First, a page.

carolineartz
1/20/2014 - 7:50 AM

Exercise: Build a simple guessing gameCreate a GuessingGame class which is initialized with an integer called answer.Define an instance meth

Exercise: Build a simple guessing gameCreate a GuessingGame class which is initialized with an integer called answer.Define an instance method GuessingGame#guess which takes an integer called guess as its input. guess should return the symbol :high if the guess is larger than the answer, :correct if the guess is equal to the answer, and :low if the guess is lower than the answer.Define an instance method GuessingGame#solved? which returns true if the most recent guess was correct and false otherwise.For example,game = GuessingGame.new(10)game.solved? # => falsegame.guess(5) # => :lowgame.guess(20) # => :highgame.solved? # => falsegame.guess(10) # => :correctgame.solved? # => true


####################################### PSEUDOCODE #####################################

# INPUT: initialize a game passing the correct integer answer to instantiate;
#        pass a guess value to #guess
# OUPUT: #guess outputs symbol representing
#        if the most recent guess is too high, too low, or correct
#        #solved? outputs true if the most recent guess is correct and flase otherwise.
# STEPS: #initialize -> set answer to instance variable, answer
         #guess -> return corresponding symbol for too high, too low, correct
         #solved? -> return true if the guess is equal the answer and false oherwise.

###################################### INITIAL CODE ####################################

class GuessingGame

  def initialize(answer)
    @answer = answer
  end

  def guess(guess)
    @guess = guess
    if guess > @answer
      :high
    elsif guess == @answer
      :correct
    else
      :low
    end
  end

  def solved?
    @guess == @answer
  end

end

#################################### REFACTORED CODE ###################################
class GuessingGame
 def initialize(answer)
   @answer = answer
 end

 def guess(guess)
   @guess = guess
   if @guess == @answer
     :correct
   else @guess > @answer ? :high : :low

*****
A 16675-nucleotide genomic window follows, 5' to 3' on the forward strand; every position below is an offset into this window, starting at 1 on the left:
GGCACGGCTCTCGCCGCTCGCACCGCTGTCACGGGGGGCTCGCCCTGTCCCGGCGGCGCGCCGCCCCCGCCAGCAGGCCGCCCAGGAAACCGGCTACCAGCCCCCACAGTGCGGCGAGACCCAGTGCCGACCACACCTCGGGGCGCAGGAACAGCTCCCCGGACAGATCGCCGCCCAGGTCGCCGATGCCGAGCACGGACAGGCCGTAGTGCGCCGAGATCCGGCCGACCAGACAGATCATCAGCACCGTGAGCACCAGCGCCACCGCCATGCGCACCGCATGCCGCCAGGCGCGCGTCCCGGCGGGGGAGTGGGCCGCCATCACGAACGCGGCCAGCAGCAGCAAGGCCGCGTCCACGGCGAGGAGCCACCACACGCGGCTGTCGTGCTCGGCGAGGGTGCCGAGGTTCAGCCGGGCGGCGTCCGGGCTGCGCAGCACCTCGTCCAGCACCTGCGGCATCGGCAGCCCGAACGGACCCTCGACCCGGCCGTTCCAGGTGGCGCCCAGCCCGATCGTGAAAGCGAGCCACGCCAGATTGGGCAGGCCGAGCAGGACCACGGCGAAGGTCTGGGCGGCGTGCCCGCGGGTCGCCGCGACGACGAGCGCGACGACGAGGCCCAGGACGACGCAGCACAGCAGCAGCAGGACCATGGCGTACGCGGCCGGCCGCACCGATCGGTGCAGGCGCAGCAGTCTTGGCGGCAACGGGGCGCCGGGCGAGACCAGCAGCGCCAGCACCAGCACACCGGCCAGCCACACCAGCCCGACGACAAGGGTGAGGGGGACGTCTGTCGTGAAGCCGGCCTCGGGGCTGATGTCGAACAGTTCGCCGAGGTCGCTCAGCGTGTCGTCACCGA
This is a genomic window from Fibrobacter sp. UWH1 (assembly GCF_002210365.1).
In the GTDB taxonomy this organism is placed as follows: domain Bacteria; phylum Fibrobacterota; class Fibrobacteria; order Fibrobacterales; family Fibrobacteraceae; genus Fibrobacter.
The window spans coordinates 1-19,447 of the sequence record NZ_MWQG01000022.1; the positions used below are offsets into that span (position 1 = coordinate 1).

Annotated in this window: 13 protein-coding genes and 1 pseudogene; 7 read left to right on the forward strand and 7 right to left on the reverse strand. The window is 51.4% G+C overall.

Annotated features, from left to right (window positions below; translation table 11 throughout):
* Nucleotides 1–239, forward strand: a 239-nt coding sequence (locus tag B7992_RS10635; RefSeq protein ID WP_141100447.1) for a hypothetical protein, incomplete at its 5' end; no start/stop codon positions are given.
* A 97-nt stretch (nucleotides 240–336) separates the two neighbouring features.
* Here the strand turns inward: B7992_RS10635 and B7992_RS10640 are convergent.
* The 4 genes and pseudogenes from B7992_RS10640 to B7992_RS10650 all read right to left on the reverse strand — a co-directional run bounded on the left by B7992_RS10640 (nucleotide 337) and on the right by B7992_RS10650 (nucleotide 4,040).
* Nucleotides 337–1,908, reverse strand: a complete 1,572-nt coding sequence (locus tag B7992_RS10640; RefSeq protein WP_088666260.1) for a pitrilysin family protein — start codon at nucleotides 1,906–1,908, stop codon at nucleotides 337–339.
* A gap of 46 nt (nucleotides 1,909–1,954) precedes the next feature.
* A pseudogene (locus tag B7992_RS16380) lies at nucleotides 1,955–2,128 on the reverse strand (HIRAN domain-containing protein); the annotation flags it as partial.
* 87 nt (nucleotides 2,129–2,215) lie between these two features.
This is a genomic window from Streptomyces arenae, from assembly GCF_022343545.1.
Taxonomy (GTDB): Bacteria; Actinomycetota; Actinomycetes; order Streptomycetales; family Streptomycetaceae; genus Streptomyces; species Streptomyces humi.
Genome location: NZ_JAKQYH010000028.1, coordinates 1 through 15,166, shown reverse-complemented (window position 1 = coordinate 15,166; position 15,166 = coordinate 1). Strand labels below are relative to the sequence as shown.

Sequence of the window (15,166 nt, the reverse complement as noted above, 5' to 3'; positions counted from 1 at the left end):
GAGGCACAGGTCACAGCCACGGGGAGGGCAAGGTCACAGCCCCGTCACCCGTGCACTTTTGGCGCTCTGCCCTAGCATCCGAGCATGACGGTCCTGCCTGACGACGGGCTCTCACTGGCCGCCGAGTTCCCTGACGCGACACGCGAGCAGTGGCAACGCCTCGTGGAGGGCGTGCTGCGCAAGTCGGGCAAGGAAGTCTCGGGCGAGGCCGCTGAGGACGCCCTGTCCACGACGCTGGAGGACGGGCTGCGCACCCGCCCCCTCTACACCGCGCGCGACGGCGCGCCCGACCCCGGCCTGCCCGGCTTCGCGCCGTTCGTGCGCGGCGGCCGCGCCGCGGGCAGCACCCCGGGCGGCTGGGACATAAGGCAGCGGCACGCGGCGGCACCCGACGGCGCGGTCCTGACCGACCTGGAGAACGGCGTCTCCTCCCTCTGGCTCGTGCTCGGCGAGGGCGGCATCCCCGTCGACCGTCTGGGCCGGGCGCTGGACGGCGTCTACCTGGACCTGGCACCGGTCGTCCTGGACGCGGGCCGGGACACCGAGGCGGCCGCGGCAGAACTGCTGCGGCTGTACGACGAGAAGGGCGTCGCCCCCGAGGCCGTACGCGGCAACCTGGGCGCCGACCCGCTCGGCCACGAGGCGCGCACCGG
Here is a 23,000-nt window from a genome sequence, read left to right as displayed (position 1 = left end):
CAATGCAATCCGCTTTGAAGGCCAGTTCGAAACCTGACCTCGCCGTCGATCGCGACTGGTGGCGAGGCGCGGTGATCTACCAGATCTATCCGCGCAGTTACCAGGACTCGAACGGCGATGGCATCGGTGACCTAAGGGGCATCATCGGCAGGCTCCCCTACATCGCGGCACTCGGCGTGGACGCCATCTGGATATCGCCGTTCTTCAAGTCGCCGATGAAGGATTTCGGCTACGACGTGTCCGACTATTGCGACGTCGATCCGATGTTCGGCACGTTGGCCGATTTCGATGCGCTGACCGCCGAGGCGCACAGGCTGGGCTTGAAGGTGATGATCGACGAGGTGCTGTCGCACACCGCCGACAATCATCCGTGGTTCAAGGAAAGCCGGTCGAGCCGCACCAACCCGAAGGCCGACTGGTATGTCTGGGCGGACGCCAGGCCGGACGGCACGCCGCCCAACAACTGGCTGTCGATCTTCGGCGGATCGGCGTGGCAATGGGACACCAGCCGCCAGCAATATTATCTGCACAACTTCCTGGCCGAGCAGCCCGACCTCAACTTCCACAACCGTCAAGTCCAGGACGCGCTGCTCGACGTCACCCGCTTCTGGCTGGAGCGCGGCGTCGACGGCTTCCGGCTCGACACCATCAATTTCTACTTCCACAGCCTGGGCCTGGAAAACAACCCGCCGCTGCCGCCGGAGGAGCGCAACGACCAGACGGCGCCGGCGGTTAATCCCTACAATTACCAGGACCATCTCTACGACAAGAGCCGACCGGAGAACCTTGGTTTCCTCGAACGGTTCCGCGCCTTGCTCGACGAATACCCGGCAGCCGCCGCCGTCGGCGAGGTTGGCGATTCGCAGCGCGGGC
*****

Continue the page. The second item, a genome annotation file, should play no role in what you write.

end
 end

 def solved?
   @guess == @answer
 end
end

###################################### DRIVER CODE #####################################
game = GuessingGame.new(6)
p game.guess(1) == :low
p game.guess(7) == :high
p game.solved? == false
p game.guess(6) == :correct
p game.solved? == true
p game.guess(7) == :high
p game.solved? == false


####################################### REFLECTION #####################################

#I thought this challenge was pretty easy...during refactoring I tried to play
#around with some things, but it was mostly around with returning true for
#solved? when the instance of the game has been solved, regardless of subsequent
#incorrect guesses, while still returning :high, :low, :correct for those
#guesses. If we defined the game instance as solved once guessed correctly even
#with future incorrect guesses and solved? didn't have a question mark in the
#method, we could initialize the game with an instance variable called solved
#set to false and include an assignment of solved = true before returning
#:correct within the guess. I also played with instantiating an array and
#pushing to it any incorrect guesses, then returning false but also printing the
#incorrect guess history when solved? is called before a correct guess.  I know
#this isn't in line with the instructions of the challenge, but it made more
#sense to me so I played around and solved variations just for shits. Other than
#that, I couldn't find too much to refactor...need to check out others' code to
#see if there is any very different approach.